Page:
“But he followed me home!”

I love Ben.

But there are some days where I’m not exactly certain that he understands why I do not want any more animals in the house.

“He followed me home!” – This works when you’re eight-years-old and cute enough to carry it off well. It does not work when you’re 32 and staring at your girlfriend who’s three-year-old golden retriever just ate her running shoes and she’s chasing him around the house trying to get the shoe back.

“Hey, Marlowe? He thinks it’s a game, so if you just stop-” Ben was trying to say as I ran through the house after Winston. I’d had just about enough of his shoe chewing ways.

“Ben?” I said as I stopped and leaned against a wall, panting.

“Yes, Marlowe?”

“Being another animal in to this house that you’re going to con me in to keeping and you’ll be sleeping next door.”

He winced and fed the parrot on his shoulder another cracker. The parrot squawked and grabbed on to it with a purple tentacle that slid out from under his feathers by the base of his wing. The bird sat there, holding the cracker and nibbling on it while giving off this air of ‘I really don’t care to be here.’

“but Marlowe, he has no where else to go.”

“Oh yes he does. He goes home with you or back to the clinic. I cannot handle another animal. Look at the mess that just two dogs creates!” I said as I gestured around me.

Ben frowned and sighed. “If you moved in with me..”

“No, you’re not getting out of this with that. It’s barely been six months, Ben. I’m not moving in with you yet. As for the bird, it cannot stay.”

Ben sighed and looked at me. His eyes were turned down and his shoulders fell. I felt my resolve weaken a little, but I was not going to be swayed. I’d said yes to the freaky dogs. I said yes to the dragon egg. I was saying no to a bird. Anything but a bird at this point.

“No, Ben. No birds.” I tried to make that sound as firm as possible while still being gentle, but I was afraid I failed at it when he got up off the chair he was sitting on and walked toward the door.

Before I could say anything else, he reached down and snatched my sneaker from Winston’s mouth before he could get up and run off with it again. Tossing me the shoe, he watched me as I caught it and dumped it in to the trash bin I had installed under the counter so the dogs couldn’t get in to it anymore.

“You need training.”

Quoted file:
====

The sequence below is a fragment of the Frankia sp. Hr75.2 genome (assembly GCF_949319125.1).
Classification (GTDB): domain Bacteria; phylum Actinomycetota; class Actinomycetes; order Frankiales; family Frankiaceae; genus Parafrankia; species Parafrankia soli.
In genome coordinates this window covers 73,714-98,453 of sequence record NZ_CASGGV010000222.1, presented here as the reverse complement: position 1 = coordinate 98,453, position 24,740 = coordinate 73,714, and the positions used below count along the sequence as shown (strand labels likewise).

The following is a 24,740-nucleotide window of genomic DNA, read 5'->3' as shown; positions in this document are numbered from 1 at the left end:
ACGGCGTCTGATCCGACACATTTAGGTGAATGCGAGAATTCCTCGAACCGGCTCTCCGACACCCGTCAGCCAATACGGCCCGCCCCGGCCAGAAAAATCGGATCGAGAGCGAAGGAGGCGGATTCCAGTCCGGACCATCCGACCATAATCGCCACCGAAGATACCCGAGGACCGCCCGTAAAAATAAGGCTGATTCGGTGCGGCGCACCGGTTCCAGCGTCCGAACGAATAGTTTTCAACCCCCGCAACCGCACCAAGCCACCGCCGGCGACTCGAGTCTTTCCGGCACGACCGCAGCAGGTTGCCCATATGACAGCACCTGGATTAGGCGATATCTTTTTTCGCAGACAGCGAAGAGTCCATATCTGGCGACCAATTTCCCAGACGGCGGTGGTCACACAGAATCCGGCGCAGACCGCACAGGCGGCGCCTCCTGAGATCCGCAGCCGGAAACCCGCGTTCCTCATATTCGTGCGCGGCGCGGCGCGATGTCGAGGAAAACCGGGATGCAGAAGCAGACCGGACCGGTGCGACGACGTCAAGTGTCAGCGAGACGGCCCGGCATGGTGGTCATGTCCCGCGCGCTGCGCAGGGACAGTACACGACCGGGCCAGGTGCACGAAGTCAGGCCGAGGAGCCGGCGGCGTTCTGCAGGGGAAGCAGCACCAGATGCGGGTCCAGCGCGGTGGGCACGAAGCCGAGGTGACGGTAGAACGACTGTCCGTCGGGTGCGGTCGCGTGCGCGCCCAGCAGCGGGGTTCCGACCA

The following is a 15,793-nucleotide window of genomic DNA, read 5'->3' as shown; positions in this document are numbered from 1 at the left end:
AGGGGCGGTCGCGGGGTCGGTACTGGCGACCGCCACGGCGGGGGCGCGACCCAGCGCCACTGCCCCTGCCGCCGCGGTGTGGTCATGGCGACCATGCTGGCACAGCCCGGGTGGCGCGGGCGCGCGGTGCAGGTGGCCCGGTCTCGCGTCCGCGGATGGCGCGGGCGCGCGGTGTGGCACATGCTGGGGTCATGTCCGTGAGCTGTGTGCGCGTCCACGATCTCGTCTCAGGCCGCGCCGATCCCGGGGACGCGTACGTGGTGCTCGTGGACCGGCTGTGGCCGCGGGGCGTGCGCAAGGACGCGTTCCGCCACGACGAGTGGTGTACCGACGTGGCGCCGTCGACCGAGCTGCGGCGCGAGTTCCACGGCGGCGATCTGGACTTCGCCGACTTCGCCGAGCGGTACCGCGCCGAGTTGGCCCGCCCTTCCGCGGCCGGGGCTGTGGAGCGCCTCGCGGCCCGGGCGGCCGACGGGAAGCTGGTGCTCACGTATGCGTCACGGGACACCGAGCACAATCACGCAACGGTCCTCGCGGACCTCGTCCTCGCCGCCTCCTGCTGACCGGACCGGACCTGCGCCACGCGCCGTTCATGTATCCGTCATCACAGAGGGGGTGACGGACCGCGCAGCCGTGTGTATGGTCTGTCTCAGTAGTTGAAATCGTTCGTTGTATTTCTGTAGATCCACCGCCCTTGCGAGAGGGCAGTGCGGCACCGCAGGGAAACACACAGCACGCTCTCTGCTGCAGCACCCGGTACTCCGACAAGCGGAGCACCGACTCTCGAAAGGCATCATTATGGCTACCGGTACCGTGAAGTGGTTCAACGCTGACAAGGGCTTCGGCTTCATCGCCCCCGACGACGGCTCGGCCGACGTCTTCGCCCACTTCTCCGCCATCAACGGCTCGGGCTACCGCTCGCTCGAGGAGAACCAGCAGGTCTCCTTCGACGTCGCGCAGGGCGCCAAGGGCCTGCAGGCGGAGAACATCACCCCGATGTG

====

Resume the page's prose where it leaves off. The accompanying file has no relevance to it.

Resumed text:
“For what?”

“For Winston, you need to go to obedience training. So he’ll stop chewing on your shoes.”

“Is there a class near by?” I would have paid the man in gold if he taught it, but no. He wasn’t a trainer.

“Next month. Miles can sign you up. It’s held at the library on Thursday nights.”

“Okay. I’ll go.”

“Just like that?”

“Just like that, as long as you promise not to bring another animal here without telling me first.”

Ben eyed me. “I knew there’d be a catch.”

“I don’t like surprises that I have to feed.” I pointed at the bird. “I don’t know how to take care of that, or what to feed it. I’m not just telling you to hurt you.”

“Feels like it some times.”

“Well I’m not. I actually considered the squirrel before I realized I knew diddly about its care.”

“You would if you moved in with me.”

I sighed. I walked right in to that one and Ben knew it too. The rat smiled.

“Not yet. I’m not ready.”

“You keep saying that, but I’m not entirely sold that you actually believe it.”

“Well I do, and I’ve got Mark still here. There’s him to think about too, you know. He is family.”

“He can come too.”

I laughed. I couldn’t help it. “You’d day anything to get me to move in with you at this point, but my answer is still no for now.”

“For now. I’ll wear you down yet.” Ben said as he walked over and backed me up against the wall before he kissed me. “Unless the houses decide for us. They’ve been known to do that.”

I sighed and leaned against his chest. Great. Another thing about my house that I didn’t know. “When does it usually happen?”

“Oh, usually around a major holiday if the couple hasn’t decided for themselves. It makes it rather awkward when the houses combine right before all the relatives show up for a holiday like Thanksgiving.”

I groaned. That was not what I wanted to hear.

“I’ll think about it, but for now you have to go back to work.”

“Not yet. You’re looking so very tasty and I haven’t had lunch yet.”

“Well Darling, I hate to break it to you, but your bird just let one rip on your shoulder and it’s disgusting.”

Ben swore and looked at me. “No birds.”

I laughed as he walked out of the house, an air of indignation at the bird on his shoulder that ruined his moment.